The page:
Like children headed home with their report cards, the nations of the globe recently received grades on the educational achievement of their students via the test known as the Programme for International Student Assessment, or PISA. Reactions ranged from celebration to resignation to recrimination, depending upon the results.
In the United States, France and Great Britain, educators and political leaders bemoaned another disappointing showing despite their enviable wealth. They looked to East Asia and Eastern Europe and sought to understand how poorer countries in these regions could achieve so much more with fewer resources.
In Germany, educators took a measure of satisfaction that they had arrested an alarming decline, though they were far from declaring victory. In Poland, where leaders congratulated themselves for a breakout performance, the impressive results reinforced a controversial set of reforms.
The unleashing of the latest PISA scores occasioned a familiar debate over the merits of reducing the quality of schooling to a data point. Even the man who coordinates PISA, Andreas Schleicher, cautions that the numbers can be taken too far.
“Any assessment is a partial reflection of what matters,” he told The WorldPost. “Math, science and literacy are the foundation for most of the other things, but they’re not everything.”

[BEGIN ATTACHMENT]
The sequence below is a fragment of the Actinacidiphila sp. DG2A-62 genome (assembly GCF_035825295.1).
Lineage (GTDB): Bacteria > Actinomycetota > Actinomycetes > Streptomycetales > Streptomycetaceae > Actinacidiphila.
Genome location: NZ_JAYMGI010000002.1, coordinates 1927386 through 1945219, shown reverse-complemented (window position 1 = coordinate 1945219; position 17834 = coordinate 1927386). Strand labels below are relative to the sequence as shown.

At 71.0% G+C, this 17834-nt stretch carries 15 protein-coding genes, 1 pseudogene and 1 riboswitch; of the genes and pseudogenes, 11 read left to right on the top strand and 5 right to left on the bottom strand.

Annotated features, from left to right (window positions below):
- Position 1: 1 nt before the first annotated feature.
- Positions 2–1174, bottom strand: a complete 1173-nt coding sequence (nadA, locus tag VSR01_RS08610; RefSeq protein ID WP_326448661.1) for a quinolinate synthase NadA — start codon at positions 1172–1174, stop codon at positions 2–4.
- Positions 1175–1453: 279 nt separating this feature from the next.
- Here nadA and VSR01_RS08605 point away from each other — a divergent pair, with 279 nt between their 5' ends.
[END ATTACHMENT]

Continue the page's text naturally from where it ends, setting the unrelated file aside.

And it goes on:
The data was provided to The WorldPost by Pablo Zoido, an analyst at the Organisation for Economic Co-operation and Development, the group behind PISA. It shows that students’ wealth does not necessarily make them more competitive on an international scale. In the United States, for example, the poorest kids scored around a 433 out of 700 on the math portion of PISA, while the wealthiest ones netted about a 547. The lower score comes in just below the OECD average for the bottom decile (436), but the higher score also comes in below the OECD average for the top decile (554).
“At the top of the distribution, our performance is surprisingly bad given our top decile is among the wealthiest in the world,” said Morgan Polikoff, a professor at the University of Southern California’s School of Education who reviewed the data.